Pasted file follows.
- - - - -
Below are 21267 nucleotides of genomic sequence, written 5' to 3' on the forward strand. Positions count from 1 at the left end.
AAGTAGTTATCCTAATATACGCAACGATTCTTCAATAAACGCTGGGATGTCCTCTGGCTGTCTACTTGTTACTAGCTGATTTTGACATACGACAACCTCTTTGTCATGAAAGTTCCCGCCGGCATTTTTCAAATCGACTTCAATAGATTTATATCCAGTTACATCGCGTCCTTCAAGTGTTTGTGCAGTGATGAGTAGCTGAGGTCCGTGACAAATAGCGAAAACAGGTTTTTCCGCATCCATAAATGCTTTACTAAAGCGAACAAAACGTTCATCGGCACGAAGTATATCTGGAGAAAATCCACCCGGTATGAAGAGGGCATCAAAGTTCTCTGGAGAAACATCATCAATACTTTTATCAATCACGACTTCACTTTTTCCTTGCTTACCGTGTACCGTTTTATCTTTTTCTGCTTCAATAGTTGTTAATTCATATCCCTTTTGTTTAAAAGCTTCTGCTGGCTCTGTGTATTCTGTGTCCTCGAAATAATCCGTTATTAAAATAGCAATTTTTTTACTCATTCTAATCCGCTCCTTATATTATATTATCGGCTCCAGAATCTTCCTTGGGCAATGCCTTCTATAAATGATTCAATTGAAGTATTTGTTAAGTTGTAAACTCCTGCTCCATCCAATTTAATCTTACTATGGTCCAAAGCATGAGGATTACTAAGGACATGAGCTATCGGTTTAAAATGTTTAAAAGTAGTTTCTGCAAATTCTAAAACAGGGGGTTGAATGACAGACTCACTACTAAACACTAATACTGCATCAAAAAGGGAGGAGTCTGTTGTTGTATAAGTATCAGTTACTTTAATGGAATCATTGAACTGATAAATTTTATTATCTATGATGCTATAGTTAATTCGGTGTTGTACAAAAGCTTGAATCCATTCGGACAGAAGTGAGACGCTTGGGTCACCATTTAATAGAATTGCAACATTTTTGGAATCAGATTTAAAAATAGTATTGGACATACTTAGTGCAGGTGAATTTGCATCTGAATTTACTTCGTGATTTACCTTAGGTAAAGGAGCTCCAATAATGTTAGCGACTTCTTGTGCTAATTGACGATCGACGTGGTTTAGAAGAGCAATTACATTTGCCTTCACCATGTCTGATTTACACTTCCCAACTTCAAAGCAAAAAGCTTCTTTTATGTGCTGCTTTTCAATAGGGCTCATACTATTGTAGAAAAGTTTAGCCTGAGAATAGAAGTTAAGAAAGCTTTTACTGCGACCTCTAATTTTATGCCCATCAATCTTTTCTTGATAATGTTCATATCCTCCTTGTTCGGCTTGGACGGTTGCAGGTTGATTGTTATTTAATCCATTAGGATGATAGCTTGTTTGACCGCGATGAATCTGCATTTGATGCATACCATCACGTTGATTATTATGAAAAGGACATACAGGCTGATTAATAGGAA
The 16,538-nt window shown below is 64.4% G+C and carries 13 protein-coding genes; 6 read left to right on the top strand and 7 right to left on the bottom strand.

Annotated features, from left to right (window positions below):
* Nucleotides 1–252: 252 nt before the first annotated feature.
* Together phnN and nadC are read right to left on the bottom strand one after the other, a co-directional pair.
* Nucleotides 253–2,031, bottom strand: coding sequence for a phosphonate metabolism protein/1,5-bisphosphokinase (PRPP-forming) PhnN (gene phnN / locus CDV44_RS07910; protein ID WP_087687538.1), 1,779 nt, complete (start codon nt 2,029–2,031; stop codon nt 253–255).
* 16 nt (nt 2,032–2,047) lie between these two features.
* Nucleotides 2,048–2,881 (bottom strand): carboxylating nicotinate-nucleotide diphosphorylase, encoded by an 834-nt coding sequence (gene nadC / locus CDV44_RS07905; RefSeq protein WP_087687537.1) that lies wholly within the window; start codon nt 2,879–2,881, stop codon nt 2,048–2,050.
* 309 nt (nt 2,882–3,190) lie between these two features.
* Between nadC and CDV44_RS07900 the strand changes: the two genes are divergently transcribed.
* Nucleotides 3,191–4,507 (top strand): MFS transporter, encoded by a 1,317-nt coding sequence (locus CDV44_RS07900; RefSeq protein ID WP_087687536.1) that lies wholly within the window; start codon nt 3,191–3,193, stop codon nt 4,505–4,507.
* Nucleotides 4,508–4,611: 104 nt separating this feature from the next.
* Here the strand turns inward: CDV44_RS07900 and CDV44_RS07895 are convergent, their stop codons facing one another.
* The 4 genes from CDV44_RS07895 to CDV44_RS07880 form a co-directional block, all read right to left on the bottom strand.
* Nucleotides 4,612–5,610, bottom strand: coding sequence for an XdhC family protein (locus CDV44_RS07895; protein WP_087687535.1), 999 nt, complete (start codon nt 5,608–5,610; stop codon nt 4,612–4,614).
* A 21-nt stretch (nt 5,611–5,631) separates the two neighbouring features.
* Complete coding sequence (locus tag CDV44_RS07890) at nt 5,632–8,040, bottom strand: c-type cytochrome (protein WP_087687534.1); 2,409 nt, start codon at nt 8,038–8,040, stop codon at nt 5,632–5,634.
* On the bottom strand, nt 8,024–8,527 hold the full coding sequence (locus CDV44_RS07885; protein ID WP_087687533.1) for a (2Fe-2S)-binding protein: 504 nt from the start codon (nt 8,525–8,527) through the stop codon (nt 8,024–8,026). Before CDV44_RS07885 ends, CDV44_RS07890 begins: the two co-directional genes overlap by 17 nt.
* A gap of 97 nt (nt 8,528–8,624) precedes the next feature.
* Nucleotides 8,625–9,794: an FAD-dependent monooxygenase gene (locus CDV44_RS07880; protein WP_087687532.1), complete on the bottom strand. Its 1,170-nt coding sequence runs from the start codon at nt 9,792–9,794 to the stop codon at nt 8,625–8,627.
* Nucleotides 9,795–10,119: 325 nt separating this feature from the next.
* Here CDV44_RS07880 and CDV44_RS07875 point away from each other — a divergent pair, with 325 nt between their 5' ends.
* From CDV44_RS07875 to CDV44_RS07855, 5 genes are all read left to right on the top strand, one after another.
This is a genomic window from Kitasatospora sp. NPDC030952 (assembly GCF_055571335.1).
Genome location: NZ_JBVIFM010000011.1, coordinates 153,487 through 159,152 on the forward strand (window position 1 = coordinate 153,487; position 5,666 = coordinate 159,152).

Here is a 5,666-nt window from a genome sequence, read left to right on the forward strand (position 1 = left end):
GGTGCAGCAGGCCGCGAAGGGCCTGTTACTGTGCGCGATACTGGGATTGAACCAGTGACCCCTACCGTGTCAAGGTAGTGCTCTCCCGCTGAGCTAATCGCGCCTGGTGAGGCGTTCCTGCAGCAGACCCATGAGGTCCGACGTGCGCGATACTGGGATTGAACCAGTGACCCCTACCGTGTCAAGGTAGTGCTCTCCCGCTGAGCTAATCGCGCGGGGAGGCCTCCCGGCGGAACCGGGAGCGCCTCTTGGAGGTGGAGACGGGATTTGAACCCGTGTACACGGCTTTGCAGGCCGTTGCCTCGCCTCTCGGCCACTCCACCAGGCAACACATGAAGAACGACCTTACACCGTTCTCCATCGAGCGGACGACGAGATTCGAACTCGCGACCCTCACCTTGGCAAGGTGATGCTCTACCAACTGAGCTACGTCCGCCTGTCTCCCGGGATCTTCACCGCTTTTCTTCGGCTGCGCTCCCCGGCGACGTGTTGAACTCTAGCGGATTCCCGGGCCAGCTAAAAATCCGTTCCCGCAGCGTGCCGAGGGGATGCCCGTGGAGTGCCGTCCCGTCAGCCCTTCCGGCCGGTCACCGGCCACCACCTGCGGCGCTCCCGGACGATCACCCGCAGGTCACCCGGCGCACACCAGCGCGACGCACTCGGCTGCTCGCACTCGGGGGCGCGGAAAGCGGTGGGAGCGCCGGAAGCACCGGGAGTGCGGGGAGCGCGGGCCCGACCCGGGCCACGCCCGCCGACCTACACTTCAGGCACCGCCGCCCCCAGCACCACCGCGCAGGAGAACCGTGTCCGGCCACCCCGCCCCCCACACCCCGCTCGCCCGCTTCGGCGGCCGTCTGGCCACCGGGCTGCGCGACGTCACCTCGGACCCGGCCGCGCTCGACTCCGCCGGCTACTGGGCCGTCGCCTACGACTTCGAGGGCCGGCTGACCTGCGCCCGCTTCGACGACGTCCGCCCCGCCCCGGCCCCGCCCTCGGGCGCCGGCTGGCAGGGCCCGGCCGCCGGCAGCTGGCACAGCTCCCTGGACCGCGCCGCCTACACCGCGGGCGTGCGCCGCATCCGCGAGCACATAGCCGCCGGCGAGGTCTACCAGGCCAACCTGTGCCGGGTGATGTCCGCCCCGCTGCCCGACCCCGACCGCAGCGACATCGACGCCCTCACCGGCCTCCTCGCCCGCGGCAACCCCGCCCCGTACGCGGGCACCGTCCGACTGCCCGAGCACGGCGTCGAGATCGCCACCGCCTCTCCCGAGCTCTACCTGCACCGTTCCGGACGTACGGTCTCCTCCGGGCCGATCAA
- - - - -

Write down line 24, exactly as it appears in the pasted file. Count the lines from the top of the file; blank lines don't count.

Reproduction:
* From CDV44_RS07875 to CDV44_RS07855, 5 genes are all read left to right on the top strand, one after another.